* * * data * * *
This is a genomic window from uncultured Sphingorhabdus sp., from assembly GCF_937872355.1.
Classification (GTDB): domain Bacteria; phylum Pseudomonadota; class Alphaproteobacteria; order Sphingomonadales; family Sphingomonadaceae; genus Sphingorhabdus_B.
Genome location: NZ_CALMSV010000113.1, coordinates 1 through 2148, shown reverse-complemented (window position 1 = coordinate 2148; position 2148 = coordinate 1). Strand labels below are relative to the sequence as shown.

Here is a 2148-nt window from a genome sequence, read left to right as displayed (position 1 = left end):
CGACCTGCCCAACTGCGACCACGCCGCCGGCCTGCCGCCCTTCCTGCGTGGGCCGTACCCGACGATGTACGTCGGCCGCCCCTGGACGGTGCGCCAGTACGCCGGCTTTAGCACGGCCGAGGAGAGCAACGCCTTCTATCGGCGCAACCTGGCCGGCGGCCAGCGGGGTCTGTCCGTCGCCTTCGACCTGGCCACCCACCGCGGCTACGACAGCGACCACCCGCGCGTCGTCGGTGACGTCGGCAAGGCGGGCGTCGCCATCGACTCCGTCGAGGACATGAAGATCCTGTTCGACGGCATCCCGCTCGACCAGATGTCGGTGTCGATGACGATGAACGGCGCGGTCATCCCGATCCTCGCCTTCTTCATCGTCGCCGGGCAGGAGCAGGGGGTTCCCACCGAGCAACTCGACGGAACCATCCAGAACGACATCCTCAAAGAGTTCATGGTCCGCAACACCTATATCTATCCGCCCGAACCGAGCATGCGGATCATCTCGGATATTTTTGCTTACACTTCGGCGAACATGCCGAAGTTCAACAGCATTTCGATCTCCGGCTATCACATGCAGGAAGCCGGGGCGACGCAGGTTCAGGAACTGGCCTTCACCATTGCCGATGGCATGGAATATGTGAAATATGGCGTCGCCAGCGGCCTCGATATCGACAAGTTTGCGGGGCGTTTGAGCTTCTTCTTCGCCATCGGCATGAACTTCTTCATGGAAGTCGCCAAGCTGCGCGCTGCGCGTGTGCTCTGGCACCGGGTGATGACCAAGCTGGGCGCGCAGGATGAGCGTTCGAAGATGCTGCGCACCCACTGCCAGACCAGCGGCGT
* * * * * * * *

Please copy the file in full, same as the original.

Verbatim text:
This is a genomic window from uncultured Sphingorhabdus sp., from assembly GCF_937872355.1.
Classification (GTDB): domain Bacteria; phylum Pseudomonadota; class Alphaproteobacteria; order Sphingomonadales; family Sphingomonadaceae; genus Sphingorhabdus_B.
Genome location: NZ_CALMSV010000113.1, coordinates 1 through 2148, shown reverse-complemented (window position 1 = coordinate 2148; position 2148 = coordinate 1). Strand labels below are relative to the sequence as shown.

Here is a 2148-nt window from a genome sequence, read left to right as displayed (position 1 = left end):
CGACCTGCCCAACTGCGACCACGCCGCCGGCCTGCCGCCCTTCCTGCGTGGGCCGTACCCGACGATGTACGTCGGCCGCCCCTGGACGGTGCGCCAGTACGCCGGCTTTAGCACGGCCGAGGAGAGCAACGCCTTCTATCGGCGCAACCTGGCCGGCGGCCAGCGGGGTCTGTCCGTCGCCTTCGACCTGGCCACCCACCGCGGCTACGACAGCGACCACCCGCGCGTCGTCGGTGACGTCGGCAAGGCGGGCGTCGCCATCGACTCCGTCGAGGACATGAAGATCCTGTTCGACGGCATCCCGCTCGACCAGATGTCGGTGTCGATGACGATGAACGGCGCGGTCATCCCGATCCTCGCCTTCTTCATCGTCGCCGGGCAGGAGCAGGGGGTTCCCACCGAGCAACTCGACGGAACCATCCAGAACGACATCCTCAAAGAGTTCATGGTCCGCAACACCTATATCTATCCGCCCGAACCGAGCATGCGGATCATCTCGGATATTTTTGCTTACACTTCGGCGAACATGCCGAAGTTCAACAGCATTTCGATCTCCGGCTATCACATGCAGGAAGCCGGGGCGACGCAGGTTCAGGAACTGGCCTTCACCATTGCCGATGGCATGGAATATGTGAAATATGGCGTCGCCAGCGGCCTCGATATCGACAAGTTTGCGGGGCGTTTGAGCTTCTTCTTCGCCATCGGCATGAACTTCTTCATGGAAGTCGCCAAGCTGCGCGCTGCGCGTGTGCTCTGGCACCGGGTGATGACCAAGCTGGGCGCGCAGGATGAGCGTTCGAAGATGCTGCGCACCCACTGCCAGACCAGCGGCGT